Is Silk The Answer To Combating CyberSecurity Threats?

GIST Researchers Develop Novel Silk-Based Digital Security Device. With a break time of 5´ 1041 years, this novel digital security system is practically unbreachable, say researchers who developed it.
Conventional digital security systems are vulnerable to malicious exploits. However, the incorporation of certain components that cannot be physically copied reduces vulnerability and increases digital security. In a first, researchers from the Gwangju Institute of Science and Technology have devised one such security system using natural silk fibres. The pathbreaking research promises future sustainable and environmentally-friendly security solutions.
The global hike in consumerism comes with its own share of problems—counterfeit goods and cyberattacks. Although digital security systems help us combat many of these adverse situations, hundreds of security breaches occur every single year.
One way to address this issue is by using unique physical components that cannot be duplicated or “cloned.” A physical unclonable function (PUF) is a physical feature that takes advantage of microscopic differences in electronics to create unique security “keys.” These keys, when read by an electronic device, help establish or refute the authenticity of the input, thereby either granting or denying access. This paper, which was made available online on January 12, 2022 and published in Nature Communications, researchers from the Gwangju Institute of Science and Technology have designed the first natural PUF. Using native silk fibres obtained from Bombyx mori (domesticated silkworms), the research team designed PUF-based tags. These tags were then used to devise a lens-free, optical (light-based), and portable PUF (LOP-PUF) module.
“When a beam of light hits the disordered silk fibres of an optimal density, it causes light diffraction. The nanostructures in individual microfibres enhance the contrast of light intensity with respect to the background. The diffracted light is then captured by an image sensor. Since the pattern of the microholes is naturally-made, it is unique, giving rise to a unique pattern of light,” explains Prof. Young Min Song, senior author and a professor at the Gwangju Institute of Science and Technology.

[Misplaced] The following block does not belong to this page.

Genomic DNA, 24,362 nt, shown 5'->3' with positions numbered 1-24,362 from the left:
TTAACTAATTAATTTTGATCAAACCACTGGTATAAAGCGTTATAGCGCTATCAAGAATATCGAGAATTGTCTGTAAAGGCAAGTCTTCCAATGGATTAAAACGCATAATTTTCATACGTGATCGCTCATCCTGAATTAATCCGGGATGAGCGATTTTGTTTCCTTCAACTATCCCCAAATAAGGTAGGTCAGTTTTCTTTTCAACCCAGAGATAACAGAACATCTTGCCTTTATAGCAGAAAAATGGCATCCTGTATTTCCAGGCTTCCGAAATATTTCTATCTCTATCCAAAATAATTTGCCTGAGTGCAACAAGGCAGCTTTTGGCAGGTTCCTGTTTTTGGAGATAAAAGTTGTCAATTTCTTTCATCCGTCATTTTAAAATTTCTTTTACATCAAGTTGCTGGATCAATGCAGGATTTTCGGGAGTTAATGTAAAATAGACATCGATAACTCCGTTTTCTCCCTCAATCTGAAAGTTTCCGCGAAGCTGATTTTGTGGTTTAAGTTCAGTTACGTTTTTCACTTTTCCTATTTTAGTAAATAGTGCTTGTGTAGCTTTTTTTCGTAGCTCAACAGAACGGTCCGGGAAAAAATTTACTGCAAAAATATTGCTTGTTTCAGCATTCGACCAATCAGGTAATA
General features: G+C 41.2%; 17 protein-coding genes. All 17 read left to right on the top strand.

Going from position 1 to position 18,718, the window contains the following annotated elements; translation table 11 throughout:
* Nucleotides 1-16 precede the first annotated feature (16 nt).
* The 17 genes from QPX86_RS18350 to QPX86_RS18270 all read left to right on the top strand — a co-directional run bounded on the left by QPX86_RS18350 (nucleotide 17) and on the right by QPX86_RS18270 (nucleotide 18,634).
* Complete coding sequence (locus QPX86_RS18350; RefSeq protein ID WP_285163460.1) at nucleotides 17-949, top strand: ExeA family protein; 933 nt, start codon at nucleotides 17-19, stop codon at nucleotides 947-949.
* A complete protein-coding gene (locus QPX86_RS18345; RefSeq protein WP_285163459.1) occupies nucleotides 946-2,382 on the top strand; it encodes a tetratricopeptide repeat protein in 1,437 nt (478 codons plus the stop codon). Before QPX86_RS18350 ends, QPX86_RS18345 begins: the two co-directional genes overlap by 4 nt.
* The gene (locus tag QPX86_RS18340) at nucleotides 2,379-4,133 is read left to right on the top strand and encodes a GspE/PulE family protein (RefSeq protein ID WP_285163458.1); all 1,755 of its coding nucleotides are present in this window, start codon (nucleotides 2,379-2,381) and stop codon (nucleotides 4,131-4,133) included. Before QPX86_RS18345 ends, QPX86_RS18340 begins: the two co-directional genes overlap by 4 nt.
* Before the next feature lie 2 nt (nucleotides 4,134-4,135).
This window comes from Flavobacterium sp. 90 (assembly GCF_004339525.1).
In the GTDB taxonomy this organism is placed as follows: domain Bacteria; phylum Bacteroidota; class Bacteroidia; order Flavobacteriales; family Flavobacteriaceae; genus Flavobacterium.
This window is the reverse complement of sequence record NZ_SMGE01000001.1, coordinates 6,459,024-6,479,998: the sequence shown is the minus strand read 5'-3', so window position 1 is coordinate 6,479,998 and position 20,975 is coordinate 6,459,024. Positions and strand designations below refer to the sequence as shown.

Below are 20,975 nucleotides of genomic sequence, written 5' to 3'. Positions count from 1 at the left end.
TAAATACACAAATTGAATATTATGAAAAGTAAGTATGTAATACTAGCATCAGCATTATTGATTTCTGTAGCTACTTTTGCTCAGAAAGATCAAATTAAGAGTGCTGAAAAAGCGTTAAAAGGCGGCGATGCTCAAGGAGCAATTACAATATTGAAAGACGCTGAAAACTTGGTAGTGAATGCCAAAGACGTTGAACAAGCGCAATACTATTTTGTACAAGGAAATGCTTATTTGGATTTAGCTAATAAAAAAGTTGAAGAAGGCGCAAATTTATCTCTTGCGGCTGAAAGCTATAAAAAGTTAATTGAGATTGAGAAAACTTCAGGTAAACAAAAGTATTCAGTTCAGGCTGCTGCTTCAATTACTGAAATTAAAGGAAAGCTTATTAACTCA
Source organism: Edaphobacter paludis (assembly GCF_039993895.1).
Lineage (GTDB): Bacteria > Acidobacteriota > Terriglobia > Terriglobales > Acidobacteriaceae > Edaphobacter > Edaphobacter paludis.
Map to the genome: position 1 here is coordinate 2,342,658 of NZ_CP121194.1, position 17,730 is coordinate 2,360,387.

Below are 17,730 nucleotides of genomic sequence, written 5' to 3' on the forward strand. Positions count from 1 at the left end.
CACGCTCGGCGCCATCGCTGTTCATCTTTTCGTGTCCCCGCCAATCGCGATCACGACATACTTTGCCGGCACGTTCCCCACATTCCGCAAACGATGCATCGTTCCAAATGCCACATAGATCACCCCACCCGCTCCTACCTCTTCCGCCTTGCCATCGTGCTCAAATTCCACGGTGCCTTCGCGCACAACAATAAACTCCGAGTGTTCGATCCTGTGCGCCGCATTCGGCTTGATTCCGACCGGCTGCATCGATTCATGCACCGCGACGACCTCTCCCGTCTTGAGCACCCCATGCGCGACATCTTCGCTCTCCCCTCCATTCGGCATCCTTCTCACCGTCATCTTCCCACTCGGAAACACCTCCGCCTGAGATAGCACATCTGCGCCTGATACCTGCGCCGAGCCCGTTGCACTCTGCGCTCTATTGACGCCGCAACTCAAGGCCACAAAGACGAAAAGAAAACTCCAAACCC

To achieve the desired intensity and contrast, the researchers experimentally optimised the distance between the silk-based PUF and the image sensor. The assembly also included a light-reflecting mirror and three tricolour light-emitting diodes among other components. Through a series of interventions, the research team processed the captured patterns of light and converted them into a digital format (strings of 0s and 1s).
The results were astounding: the average time required to “fake” the authentication was approximately 5´ 1041 years, thus making the LOP-PUF module a practically unbreachable device. Moreover, the novel security device permitted “digital encryption,” or the conversion of information into a code, to prevent unauthorised access.

An Eco-Friendly Solution

“The digital security device we designed is low-cost, portable, eco-friendly, and free of pre- or post-processing. It also does not require a coherent source of light or a bulky lens system. The advantages of this system are manifold,” says Prof. Song.
The team optimised its LOP-PUF design by adding a few tweaks. For example, a cooling fan was added to reduce the “thermal noise,” or the disturbance caused by temperature fluctuations.
Prof. Song muses, “To our knowledge, this is the first PUF module designed using silk, a naturally abundant biomaterial. It means that we don’t need to invest time in developing complicated security keys, nature has already done this for us.”
Silk-based PUFs have indeed secured their place as a pioneering, sustainable and environmentally-friendly digital security solution!